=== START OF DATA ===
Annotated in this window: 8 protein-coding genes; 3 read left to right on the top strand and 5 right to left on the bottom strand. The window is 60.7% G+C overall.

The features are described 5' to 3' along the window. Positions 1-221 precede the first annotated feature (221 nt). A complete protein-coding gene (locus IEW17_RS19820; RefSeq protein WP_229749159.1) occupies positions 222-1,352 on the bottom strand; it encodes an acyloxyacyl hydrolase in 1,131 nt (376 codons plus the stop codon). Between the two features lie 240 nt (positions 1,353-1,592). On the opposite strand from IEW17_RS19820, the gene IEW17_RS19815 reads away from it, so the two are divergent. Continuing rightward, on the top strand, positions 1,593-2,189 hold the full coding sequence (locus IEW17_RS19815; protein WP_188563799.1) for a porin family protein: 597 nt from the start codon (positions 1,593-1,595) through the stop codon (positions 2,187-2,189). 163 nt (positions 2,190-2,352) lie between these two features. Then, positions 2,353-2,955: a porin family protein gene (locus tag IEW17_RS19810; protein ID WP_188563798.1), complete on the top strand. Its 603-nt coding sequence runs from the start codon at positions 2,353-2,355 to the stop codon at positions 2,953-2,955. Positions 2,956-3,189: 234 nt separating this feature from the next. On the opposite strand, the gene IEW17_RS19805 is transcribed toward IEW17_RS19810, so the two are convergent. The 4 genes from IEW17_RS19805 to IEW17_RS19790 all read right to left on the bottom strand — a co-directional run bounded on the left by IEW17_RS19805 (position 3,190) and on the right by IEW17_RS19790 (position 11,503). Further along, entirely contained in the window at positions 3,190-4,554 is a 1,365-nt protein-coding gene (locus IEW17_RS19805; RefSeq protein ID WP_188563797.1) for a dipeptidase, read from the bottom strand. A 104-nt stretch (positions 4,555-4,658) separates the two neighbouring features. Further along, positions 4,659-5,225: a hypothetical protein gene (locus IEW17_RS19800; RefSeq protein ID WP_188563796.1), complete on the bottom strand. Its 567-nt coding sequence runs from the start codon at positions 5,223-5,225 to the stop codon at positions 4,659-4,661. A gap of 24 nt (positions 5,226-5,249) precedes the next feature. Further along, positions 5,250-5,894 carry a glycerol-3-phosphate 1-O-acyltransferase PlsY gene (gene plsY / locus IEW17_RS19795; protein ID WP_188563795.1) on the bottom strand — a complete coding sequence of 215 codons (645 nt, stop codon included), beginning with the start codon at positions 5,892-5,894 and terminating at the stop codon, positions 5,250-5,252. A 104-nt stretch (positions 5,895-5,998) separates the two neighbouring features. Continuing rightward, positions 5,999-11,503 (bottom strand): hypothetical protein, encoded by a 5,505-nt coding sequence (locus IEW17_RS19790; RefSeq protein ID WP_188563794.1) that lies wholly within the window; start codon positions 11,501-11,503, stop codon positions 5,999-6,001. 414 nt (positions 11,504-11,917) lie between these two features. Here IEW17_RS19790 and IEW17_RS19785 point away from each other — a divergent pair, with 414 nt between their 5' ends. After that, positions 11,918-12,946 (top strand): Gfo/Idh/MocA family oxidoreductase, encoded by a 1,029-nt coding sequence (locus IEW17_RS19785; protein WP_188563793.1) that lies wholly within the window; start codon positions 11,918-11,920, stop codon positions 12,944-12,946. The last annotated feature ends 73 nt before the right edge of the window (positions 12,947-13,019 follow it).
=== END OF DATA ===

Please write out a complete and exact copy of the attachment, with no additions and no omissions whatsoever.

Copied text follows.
Annotated in this window: 8 protein-coding genes; 3 read left to right on the top strand and 5 right to left on the bottom strand. The window is 60.7% G+C overall.

The features are described 5' to 3' along the window. Positions 1-221 precede the first annotated feature (221 nt). A complete protein-coding gene (locus IEW17_RS19820; RefSeq protein WP_229749159.1) occupies positions 222-1,352 on the bottom strand; it encodes an acyloxyacyl hydrolase in 1,131 nt (376 codons plus the stop codon). Between the two features lie 240 nt (positions 1,353-1,592). On the opposite strand from IEW17_RS19820, the gene IEW17_RS19815 reads away from it, so the two are divergent. Continuing rightward, on the top strand, positions 1,593-2,189 hold the full coding sequence (locus IEW17_RS19815; protein WP_188563799.1) for a porin family protein: 597 nt from the start codon (positions 1,593-1,595) through the stop codon (positions 2,187-2,189). 163 nt (positions 2,190-2,352) lie between these two features. Then, positions 2,353-2,955: a porin family protein gene (locus tag IEW17_RS19810; protein ID WP_188563798.1), complete on the top strand. Its 603-nt coding sequence runs from the start codon at positions 2,353-2,355 to the stop codon at positions 2,953-2,955. Positions 2,956-3,189: 234 nt separating this feature from the next. On the opposite strand, the gene IEW17_RS19805 is transcribed toward IEW17_RS19810, so the two are convergent. The 4 genes from IEW17_RS19805 to IEW17_RS19790 all read right to left on the bottom strand — a co-directional run bounded on the left by IEW17_RS19805 (position 3,190) and on the right by IEW17_RS19790 (position 11,503). Further along, entirely contained in the window at positions 3,190-4,554 is a 1,365-nt protein-coding gene (locus IEW17_RS19805; RefSeq protein ID WP_188563797.1) for a dipeptidase, read from the bottom strand. A 104-nt stretch (positions 4,555-4,658) separates the two neighbouring features. Further along, positions 4,659-5,225: a hypothetical protein gene (locus IEW17_RS19800; RefSeq protein ID WP_188563796.1), complete on the bottom strand. Its 567-nt coding sequence runs from the start codon at positions 5,223-5,225 to the stop codon at positions 4,659-4,661. A gap of 24 nt (positions 5,226-5,249) precedes the next feature. Further along, positions 5,250-5,894 carry a glycerol-3-phosphate 1-O-acyltransferase PlsY gene (gene plsY / locus IEW17_RS19795; protein ID WP_188563795.1) on the bottom strand — a complete coding sequence of 215 codons (645 nt, stop codon included), beginning with the start codon at positions 5,892-5,894 and terminating at the stop codon, positions 5,250-5,252. A 104-nt stretch (positions 5,895-5,998) separates the two neighbouring features. Continuing rightward, positions 5,999-11,503 (bottom strand): hypothetical protein, encoded by a 5,505-nt coding sequence (locus IEW17_RS19790; RefSeq protein ID WP_188563794.1) that lies wholly within the window; start codon positions 11,501-11,503, stop codon positions 5,999-6,001. 414 nt (positions 11,504-11,917) lie between these two features. Here IEW17_RS19790 and IEW17_RS19785 point away from each other — a divergent pair, with 414 nt between their 5' ends. After that, positions 11,918-12,946 (top strand): Gfo/Idh/MocA family oxidoreductase, encoded by a 1,029-nt coding sequence (locus IEW17_RS19785; protein WP_188563793.1) that lies wholly within the window; start codon positions 11,918-11,920, stop codon positions 12,944-12,946. The last annotated feature ends 73 nt before the right edge of the window (positions 12,947-13,019 follow it).